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OK then you will need to go in attic and move vent in that bay that you want, then drill hole in plate and re-pipe in basement......


I dont think you want to cut those studs as joe suggests... I will alert one of the carpenter mods to take a look at this... Stand by please...
 
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Old 08-10-13, 03:50 PM
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"you will need to go in attic and move vent in that bay that you want"

I'm not sure if that will work. Did you notice in my reply to Joe that the wall in question is 18' from floor to attic. The chances of there being on open bay all the way to the attic is slim. It's looking like I'm screwed !
 
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Old 08-10-13, 04:20 PM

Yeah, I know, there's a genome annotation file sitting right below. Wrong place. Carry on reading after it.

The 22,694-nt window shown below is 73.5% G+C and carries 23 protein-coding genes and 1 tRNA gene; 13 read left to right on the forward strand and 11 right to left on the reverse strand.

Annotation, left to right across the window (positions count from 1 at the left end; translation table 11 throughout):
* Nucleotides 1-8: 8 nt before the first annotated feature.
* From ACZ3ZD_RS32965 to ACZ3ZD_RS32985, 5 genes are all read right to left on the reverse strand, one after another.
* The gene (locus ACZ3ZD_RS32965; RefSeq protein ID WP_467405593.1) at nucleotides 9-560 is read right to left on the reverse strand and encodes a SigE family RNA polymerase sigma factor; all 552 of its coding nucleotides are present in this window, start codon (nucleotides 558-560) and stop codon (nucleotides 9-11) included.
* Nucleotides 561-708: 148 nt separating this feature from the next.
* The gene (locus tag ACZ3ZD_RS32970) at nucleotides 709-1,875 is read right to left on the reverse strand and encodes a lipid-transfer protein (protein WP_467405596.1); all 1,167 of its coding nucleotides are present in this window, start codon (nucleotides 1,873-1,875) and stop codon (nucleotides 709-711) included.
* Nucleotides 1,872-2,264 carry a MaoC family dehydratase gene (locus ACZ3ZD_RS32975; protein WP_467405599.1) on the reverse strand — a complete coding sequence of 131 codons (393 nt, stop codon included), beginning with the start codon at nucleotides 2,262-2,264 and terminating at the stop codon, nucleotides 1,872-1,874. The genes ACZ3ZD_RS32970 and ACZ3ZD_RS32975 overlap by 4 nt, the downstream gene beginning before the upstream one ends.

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I think the metal brackets are an acceptable solution for normal stud bays...seems like I've seen them mentioned before. You need to put a nail in every hole though...and that would be impossible in your situation.
 
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Old 08-10-13, 04:54 PM
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I wouldn't want to cut into that many studs on a wall like that.

It may not be the best idea aesthetically, but you could build out the wall with another set of 2x4s that would be framed around the new piping. You'll lose a few inches in the bathroom, but may be a solution.
 
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Old 08-10-13, 05:10 PM